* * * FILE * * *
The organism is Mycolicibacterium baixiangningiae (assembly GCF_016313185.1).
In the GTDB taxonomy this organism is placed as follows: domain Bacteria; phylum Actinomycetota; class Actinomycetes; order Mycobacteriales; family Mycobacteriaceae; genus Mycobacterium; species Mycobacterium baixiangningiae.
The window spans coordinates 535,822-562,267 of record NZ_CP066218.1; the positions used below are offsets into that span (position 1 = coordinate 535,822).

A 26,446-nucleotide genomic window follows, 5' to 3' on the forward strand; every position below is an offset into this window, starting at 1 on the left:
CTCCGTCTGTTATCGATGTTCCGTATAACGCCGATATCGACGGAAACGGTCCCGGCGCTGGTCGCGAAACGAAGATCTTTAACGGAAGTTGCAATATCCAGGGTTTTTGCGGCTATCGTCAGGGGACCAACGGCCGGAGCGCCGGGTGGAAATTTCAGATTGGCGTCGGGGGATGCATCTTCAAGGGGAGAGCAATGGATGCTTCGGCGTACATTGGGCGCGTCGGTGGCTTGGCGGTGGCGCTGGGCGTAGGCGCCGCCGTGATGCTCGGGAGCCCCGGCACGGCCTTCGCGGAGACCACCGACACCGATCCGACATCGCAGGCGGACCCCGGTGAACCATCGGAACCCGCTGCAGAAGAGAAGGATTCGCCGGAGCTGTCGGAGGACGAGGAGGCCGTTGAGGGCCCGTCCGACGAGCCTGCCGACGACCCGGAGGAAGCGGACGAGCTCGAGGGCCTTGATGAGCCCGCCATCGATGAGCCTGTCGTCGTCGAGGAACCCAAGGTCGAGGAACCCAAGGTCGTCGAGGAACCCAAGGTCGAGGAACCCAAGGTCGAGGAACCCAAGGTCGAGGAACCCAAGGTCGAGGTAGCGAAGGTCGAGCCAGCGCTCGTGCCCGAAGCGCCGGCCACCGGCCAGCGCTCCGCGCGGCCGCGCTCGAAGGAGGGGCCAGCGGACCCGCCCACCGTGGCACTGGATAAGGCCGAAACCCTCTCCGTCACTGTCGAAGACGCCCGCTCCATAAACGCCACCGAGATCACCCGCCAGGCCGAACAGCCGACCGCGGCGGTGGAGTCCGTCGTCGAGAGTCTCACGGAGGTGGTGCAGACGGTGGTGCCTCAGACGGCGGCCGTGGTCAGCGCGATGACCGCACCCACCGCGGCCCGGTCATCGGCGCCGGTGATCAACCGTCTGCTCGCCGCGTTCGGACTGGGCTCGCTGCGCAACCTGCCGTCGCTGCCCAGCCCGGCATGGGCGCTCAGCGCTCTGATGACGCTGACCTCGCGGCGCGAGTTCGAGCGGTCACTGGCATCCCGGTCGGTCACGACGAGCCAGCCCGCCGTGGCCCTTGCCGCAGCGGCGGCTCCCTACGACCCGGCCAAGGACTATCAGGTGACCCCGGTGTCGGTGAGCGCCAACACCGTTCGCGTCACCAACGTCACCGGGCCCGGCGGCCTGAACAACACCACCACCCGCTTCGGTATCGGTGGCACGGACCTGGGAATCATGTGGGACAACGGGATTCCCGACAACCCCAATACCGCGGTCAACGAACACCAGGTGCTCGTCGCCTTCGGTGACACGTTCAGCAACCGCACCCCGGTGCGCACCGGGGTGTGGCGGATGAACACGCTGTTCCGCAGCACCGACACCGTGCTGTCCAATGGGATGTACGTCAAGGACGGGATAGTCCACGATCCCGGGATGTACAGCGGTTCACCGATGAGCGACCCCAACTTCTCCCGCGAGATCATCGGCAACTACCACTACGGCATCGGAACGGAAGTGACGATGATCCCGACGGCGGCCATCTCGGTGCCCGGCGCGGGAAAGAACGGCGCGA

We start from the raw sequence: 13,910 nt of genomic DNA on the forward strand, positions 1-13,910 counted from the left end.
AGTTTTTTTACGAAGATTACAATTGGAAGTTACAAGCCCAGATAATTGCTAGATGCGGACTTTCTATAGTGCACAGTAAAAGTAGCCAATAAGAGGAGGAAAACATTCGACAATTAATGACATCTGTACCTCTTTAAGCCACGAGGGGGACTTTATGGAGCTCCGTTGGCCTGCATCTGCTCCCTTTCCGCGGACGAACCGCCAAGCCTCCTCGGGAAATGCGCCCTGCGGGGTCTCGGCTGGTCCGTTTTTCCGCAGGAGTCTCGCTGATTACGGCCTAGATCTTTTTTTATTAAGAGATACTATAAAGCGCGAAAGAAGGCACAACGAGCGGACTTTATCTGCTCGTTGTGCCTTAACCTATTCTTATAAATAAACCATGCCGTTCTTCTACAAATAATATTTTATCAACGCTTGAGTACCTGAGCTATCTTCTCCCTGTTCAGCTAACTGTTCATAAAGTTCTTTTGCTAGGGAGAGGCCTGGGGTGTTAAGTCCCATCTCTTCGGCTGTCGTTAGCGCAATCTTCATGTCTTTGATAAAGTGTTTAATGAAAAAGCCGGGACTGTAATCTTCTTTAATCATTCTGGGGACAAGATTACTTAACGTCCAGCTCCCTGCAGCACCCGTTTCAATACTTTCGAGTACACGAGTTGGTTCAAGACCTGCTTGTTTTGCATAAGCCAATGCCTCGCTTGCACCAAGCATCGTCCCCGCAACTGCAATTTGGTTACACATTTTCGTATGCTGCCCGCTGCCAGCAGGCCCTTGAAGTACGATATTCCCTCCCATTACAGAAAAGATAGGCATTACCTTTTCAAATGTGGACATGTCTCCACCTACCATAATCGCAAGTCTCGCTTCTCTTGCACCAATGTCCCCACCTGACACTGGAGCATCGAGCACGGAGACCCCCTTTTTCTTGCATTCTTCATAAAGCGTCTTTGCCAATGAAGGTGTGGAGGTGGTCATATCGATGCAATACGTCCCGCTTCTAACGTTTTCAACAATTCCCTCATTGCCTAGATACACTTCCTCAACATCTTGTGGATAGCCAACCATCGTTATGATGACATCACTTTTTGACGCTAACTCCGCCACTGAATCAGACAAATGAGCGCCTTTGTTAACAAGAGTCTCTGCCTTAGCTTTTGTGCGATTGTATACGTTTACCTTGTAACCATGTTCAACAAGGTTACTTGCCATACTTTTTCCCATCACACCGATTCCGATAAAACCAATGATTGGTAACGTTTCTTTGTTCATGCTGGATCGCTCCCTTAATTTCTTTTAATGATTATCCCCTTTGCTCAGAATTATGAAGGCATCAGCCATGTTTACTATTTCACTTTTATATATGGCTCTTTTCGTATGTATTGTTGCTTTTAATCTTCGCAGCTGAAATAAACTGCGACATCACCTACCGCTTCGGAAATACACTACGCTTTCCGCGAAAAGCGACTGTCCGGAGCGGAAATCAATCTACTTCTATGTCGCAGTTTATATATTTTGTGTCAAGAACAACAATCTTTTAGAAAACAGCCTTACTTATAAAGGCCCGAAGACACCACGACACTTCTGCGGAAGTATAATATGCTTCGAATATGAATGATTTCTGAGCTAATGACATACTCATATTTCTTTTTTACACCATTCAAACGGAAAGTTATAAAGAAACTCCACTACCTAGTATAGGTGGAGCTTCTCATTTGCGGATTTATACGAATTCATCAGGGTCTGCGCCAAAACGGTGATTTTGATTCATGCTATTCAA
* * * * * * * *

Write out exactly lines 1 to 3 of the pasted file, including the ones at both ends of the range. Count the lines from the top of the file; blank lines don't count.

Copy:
The organism is Mycolicibacterium baixiangningiae (assembly GCF_016313185.1).
In the GTDB taxonomy this organism is placed as follows: domain Bacteria; phylum Actinomycetota; class Actinomycetes; order Mycobacteriales; family Mycobacteriaceae; genus Mycobacterium; species Mycobacterium baixiangningiae.
The window spans coordinates 535,822-562,267 of record NZ_CP066218.1; the positions used below are offsets into that span (position 1 = coordinate 535,822).